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U.S. Court of Appeals for the Fifth Circuit Signals Acceptance of Purdue Standard, in Line with Binnall Law Group’s Amicus Curiae Brief Filed on Behalf of SAVE

In The NewsTitle IX By Binnall Law Group - 2022/04/11 at 05:50pm

By Ben North 

On April 6, 2022, the Fifth Circuit heard oral argument in Van Overdam v. Texas A&M University, case No. 21-20185, in which the student-plaintiff appealed the dismissal of one of his Title IX claims as well as the dismissal of his claims for violations of his right to due process. In October 2021, the Binnall Law Group submitted an amicus curiae brief, on behalf of Stop Abusive and Violent Environments (“SAVE”), in support of the student, arguing for a pro-student change in Title IX law. It appears from the oral argument that the judges were supportive of SAVE’s arguments, meaning a change in Fifth Circuit Title IX precedent is likely to occur.  

Title IX is a federal law that protects all “persons” receiving educational benefits from sex discrimination, including discrimination that takes the form of sex-biased discipline. Before 2019, most courts reviewing Title IX claims brought by wrongfully disciplined students applied the “Yusuf categories.” Yusuf v. Vassar Coll., 35 F.3d 709 (2d Cir. 1994). 

Yusuf allowed two Title IX claims under which accused students could proceed, “erroneous outcome” and “selective enforcement.” “Erroneous outcome,” generally required a plaintiff to (1) cast some “articulable doubt” on the accuracy of the outcome of the university’s Title IX process, and (2) put forth evidence that the cause of that erroneous outcome was due to gender bias. By contrast, “selective enforcement” required a plaintiff to show, irrespective of the outcome, that the plaintiff was treated differently because of their sex.  

In practice, these claims presented technical problems for plaintiffs. First, “erroneous outcome” would permit sex-biased decisions as long as they came to the “right” outcome. It also allowed completely arbitrary discipline so long as the plaintiff could not muster evidence of sex-bias separate from the decision or process itself. Finally, courts applying “selective enforcement” required plaintiffs to show a comparator, which tended to require a male accused student to find a female accused student (an extreme rarity) at the same school who was treated more favorably.  

This changed in 2019 in the landmark decision of Doe v. Purdue University, 928 F.3d 652 (7th Cir. 2019). In Purdue, the Seventh Circuit established a new and far simpler standard for Title IX claims. In an opinion authored by now Supreme Court Justice Amy Coney Barrett, the Court decided that instead of superimposing specific doctrinal elements on plaintiffs – not found in the Title IX statute – the correct standard should simply require plaintiffs to set forth enough evidence, from the totality of the case, showing “that sex was a motivating factor in a university’s decision to discipline a student.” Purdue, 928 F.3d at 667. This became known as the Purdue standard and ultimately led to a split among the Circuits. In utilizing the language of the Title IX statute, Purdue more effectively enforces Title IX’s purpose, to eradicate sex discrimination in all its forms.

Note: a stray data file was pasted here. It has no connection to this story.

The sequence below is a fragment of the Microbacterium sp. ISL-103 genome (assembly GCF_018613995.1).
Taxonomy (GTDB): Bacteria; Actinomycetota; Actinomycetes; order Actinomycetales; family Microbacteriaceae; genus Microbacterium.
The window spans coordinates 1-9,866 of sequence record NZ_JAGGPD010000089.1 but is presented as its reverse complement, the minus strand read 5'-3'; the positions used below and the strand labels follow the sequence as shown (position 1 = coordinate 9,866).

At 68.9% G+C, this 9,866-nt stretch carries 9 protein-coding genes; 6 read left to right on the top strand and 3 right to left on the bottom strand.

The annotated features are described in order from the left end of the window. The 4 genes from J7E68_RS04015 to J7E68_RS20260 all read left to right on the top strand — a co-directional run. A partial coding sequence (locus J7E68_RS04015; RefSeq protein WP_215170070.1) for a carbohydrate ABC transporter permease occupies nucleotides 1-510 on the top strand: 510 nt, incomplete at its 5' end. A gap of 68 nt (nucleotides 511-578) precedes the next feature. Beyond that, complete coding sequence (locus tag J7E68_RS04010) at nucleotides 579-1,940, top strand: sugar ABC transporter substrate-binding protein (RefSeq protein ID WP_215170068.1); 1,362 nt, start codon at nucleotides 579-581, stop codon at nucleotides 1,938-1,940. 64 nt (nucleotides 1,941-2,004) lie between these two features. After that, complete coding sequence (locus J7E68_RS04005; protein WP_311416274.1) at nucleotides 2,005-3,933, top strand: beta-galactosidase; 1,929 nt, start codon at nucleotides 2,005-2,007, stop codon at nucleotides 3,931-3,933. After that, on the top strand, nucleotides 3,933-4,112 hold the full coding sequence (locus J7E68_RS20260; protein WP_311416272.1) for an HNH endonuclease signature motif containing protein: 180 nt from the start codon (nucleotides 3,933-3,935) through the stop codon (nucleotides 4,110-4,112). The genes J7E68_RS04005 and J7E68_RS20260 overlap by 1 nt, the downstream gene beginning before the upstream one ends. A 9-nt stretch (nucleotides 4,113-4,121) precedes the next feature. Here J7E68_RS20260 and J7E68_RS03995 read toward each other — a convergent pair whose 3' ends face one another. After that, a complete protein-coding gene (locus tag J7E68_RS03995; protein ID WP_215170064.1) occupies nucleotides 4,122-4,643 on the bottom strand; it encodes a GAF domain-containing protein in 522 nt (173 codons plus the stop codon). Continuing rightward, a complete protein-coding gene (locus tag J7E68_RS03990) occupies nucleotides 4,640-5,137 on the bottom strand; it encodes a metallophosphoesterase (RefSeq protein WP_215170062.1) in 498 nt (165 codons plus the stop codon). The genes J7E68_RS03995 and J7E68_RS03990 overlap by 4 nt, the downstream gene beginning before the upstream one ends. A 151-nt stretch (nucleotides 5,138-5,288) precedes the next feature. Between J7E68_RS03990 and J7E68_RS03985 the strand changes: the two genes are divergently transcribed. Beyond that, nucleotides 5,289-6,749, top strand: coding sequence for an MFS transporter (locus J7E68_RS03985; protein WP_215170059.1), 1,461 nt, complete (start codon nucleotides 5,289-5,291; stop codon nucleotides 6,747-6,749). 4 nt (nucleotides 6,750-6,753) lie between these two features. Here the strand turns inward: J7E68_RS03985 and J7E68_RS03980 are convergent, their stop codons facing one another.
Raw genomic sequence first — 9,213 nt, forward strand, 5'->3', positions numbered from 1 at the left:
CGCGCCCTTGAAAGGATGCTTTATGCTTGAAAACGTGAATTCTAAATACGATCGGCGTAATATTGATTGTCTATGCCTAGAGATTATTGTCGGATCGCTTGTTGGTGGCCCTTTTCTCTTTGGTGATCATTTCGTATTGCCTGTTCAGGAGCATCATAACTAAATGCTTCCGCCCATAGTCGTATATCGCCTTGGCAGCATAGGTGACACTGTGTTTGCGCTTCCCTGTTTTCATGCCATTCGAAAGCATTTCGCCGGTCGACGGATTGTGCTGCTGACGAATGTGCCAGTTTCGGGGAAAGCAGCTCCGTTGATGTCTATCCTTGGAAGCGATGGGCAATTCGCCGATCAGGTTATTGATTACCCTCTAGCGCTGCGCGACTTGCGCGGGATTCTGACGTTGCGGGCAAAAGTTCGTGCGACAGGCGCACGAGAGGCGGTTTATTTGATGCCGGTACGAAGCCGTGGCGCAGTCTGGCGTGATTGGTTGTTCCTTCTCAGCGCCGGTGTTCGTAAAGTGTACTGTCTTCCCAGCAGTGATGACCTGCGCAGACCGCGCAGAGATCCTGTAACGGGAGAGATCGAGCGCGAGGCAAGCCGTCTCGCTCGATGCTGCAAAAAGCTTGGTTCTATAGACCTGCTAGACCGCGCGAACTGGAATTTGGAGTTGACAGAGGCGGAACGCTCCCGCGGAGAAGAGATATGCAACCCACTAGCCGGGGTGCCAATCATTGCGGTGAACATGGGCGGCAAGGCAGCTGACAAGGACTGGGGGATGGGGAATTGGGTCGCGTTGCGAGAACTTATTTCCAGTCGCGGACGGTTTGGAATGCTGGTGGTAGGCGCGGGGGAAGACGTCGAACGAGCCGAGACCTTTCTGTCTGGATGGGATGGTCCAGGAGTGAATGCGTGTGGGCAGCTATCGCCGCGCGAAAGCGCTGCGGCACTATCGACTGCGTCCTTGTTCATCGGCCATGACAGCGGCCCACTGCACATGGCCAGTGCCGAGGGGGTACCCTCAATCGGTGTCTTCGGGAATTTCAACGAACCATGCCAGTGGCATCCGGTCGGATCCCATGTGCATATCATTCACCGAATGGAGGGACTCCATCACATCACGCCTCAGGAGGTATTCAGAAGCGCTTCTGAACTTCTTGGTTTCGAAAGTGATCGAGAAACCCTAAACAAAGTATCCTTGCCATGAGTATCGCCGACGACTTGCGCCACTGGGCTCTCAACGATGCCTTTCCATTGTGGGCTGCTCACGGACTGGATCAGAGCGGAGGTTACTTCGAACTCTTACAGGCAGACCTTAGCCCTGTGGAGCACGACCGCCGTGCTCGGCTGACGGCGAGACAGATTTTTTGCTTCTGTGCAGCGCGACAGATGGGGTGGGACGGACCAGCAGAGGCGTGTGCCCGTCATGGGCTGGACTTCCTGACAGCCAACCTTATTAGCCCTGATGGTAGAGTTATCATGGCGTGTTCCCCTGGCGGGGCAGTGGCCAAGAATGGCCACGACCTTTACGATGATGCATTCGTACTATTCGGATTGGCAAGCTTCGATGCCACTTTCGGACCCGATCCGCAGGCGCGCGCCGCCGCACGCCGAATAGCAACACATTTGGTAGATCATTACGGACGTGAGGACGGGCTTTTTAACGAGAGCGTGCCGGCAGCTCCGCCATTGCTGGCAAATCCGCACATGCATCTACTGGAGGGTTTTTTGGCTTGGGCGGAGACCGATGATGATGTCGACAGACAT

In the present Fifth Circuit argument, this issue was squarely before the Court. The plaintiff brought “erroneous outcome” and “selective enforcement” claims at the district court. The university filed a motion to dismiss, which resulted in the court dismissing the “erroneous outcome” claim but not the “selective enforcement” claim. After this decision, the university succeeded in limiting discovery to the only surviving Title IX claim, which prevented the student from probing whether discrimination affected the outcome of the university disciplinary hearing. The student appealed, giving the Fifth Circuit the opportunity to expressly adopt Purdue. This outcome would ensure that Title IX is more adequately enforced across the schools in the Fifth Circuit.  

For the above reasons, Binnall Law Group, on behalf of SAVE, advocated for the adoption of Purdue. We were delighted to hear at the outset of oral argument that the judges of the Fifth Circuit expressed strong support for Purdue. This support was reiterated throughout both the student’s arguments in favor and the university’s arguments against Purdue’s adoption. We believe it is likely that the Fifth Circuit will join the Third, Fourth, Seventh, Eighth, Ninth, Tenth, and Eleventh Circuits in expressly adopting Purdue 

Sex discrimination has no place in education. Purdue most effectively enforces that principle. Now, we eagerly await a (hopeful) win in the Fifth Circuit – both for students and for Title IX.